Updated: Apr 2
After fighting off a low level depression the last week or so (ok, month or so) – hey, if it’s good enough for Michelle Obama, it’s good enough for me - I’m leaning in to my busy puttering, gardening, jam making, vacuuming daily Domestic Goddess elf. Aka trying to distract myself enough not to freak out over being suddenly unemployed, especially as a middle-aged single mother with a typical So Cal mortgage and companies looking to hire workers closer to my son’s age than my own.
First correction – I wasn’t actually fighting a low-level depression, I was utterly succumbing to it. Picture me lying horizontal on the couch, drooling onto a pretty pillow, curtains drawn, rose in one hand and tv clicker in the other. Hopefully sometime past noon. The good news is that who knew how many amazingly, almost laughably hunky men are currently slathered all over every show on TV! Or in my case, all over PBS since I tend to watch the quaint British murder mysteries more than anything else. There are Australian hunks, loads of British hunks, with lots of others scattered about as well.
I have been pouring my anxiety into my house and garden – when I think of the amoral and insidious behavior of my old bosses I work really fast! - and thus far I have built a new backyard fence (a huge task), added a gravel path with stepping stones, cleaned up, weeded and added many new plants, including lots of lavender, built a trellis and added honeysuckle that will someday soon vine all over it. And today I built what I call a Chia Pet fence, a faux hedge to block the AC and electrical units (I made them for a fraction of what they cost to buy). I have been a busy little bee and am very proud of and grateful for this house and home I have built, all solely bought, paid for and tended by moi solo.
But still the malaise of Covid, putrid fire stained air of So Cal, looming unemployment, a brilliant if surly teenager locked into his 10 square feet; when I finally got up and showered and dragged myself to the local supermarket to get eggs and a few other necessities, a very sweet young man that I had said hello to when he was out collecting shopping carts as I parked, turned out to also be my cashier upon checking out. We got chatting as one does – especially me (when you end up trying to tell the cashier your life story, you know the lockdown had gone on too long), his kindness and sensitivity were rather stunning; he told me about a break up he had gone through that had turned out to be full of life lessons. He said that his mother too had been a single mom. And then he said something that zinged me – “Congratulations.”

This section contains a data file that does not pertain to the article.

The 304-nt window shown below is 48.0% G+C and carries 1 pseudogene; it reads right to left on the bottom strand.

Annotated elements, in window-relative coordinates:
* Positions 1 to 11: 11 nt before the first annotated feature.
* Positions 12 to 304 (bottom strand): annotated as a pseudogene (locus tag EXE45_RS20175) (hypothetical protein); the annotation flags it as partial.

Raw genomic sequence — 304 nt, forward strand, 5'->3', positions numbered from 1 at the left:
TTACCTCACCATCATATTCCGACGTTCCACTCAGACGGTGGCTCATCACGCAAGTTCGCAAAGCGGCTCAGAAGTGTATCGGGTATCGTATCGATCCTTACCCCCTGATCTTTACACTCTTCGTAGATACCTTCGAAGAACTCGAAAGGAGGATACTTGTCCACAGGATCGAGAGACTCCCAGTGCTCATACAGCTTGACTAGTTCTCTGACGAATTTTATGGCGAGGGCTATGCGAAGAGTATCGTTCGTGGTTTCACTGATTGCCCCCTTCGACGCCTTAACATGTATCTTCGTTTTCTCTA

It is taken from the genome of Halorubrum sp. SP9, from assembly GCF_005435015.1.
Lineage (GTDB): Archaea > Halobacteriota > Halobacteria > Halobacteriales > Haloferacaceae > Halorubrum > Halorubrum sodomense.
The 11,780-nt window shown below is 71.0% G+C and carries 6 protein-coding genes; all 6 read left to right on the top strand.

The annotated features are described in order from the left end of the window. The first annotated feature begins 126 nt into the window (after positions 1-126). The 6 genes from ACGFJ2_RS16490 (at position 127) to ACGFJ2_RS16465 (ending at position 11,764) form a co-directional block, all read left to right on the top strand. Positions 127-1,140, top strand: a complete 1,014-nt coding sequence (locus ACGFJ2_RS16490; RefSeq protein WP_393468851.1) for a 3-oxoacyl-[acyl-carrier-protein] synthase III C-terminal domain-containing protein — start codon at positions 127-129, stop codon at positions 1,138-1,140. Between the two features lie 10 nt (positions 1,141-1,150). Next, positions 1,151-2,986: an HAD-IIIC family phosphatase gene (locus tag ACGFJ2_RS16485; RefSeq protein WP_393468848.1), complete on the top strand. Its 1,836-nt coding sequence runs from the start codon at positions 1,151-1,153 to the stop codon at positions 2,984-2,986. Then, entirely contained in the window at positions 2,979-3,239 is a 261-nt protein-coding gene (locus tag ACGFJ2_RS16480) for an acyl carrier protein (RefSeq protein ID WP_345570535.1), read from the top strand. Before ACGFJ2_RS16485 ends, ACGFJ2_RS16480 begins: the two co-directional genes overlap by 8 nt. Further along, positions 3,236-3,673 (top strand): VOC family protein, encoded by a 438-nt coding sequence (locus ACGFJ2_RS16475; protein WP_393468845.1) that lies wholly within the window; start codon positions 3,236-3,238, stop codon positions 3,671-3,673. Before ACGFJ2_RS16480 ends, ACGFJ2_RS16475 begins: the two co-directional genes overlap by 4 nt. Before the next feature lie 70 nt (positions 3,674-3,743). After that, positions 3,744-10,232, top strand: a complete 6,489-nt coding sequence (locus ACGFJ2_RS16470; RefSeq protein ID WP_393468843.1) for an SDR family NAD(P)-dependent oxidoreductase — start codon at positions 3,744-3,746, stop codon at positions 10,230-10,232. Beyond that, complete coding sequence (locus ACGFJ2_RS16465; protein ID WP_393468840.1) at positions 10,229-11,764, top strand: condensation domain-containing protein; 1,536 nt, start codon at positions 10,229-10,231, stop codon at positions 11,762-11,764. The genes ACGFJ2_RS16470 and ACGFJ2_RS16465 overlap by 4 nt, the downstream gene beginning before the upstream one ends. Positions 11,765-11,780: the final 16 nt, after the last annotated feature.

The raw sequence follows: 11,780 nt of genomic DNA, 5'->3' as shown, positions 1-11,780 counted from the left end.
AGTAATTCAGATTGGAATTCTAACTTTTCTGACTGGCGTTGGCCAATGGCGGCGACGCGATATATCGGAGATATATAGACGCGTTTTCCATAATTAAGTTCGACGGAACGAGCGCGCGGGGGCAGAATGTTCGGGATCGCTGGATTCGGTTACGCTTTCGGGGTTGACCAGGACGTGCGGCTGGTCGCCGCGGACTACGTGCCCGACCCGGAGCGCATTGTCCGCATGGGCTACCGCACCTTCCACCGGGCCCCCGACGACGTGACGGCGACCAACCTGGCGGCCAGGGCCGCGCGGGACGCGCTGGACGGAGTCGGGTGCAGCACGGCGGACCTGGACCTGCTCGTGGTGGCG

I just stared. He smiled.
“What for?” I asked.
“Whatever it is you’re hoping for.”
So many thoughts flew through my mind, including finding a publisher and having a bestselling book. A new job was right up there too. And why not, throw in winning the lottery. Not grotesque wealth though, nothing garish, maybe just something around $10 million.
“Wow,” I stammered. “That is the best thing anyone has said to me in … a long time. Do you mind if I borrow that?”
We smiled at each other and bowed in a semi-Japanese style, he behind the counter and cash register, me behind my shopping cart and bags. I leaned forward to look at his name tag.
“Thank you Michael” I said.
As I loaded up my bags and drove home, I marveled again at how just one simple encounter can have the power to change your mood, your day, maybe even your outlook. It reminded me of something I sometimes say to my cranky teenage son – imagine what fun it has been for just the 2 of us to be locked in together for 7 months straight when most boys his age don’t even want to hear or be seen in public with their awesomely embarrassing parent(s) – “Be positive” I will say. After the first time I said it, I realized that B+ is my blood type, so it all seemed to coalesce (or should I say coagulate?).
Anyway, the cashier Michael was another example of B+, and it inspired me to toss out the old “5 from the 405” titled blog idea – especially since I am thankfully no longer making that drive every day – and embrace B+, aka Be Positive.
So I say this as much to myself as to anyone else – BE POSITIVE. We really have no other decent choice. And it makes the journey so much more enjoyable. I know it’s hard, sometimes it feels impossible and pointless. But it is, finally, all we have. Our own outlook and the power of our psyches.
Talk to your cashier. Maybe even to the Tech person when you call your bank. How about the person at the gas station, or your doctor’s office? We are all hungry for connection and you never know where it might come from, and Cashier Michael – and who knows what other amazing things he is and may yet become in his young life? – reminded me of that today, and this is what I want to share with you.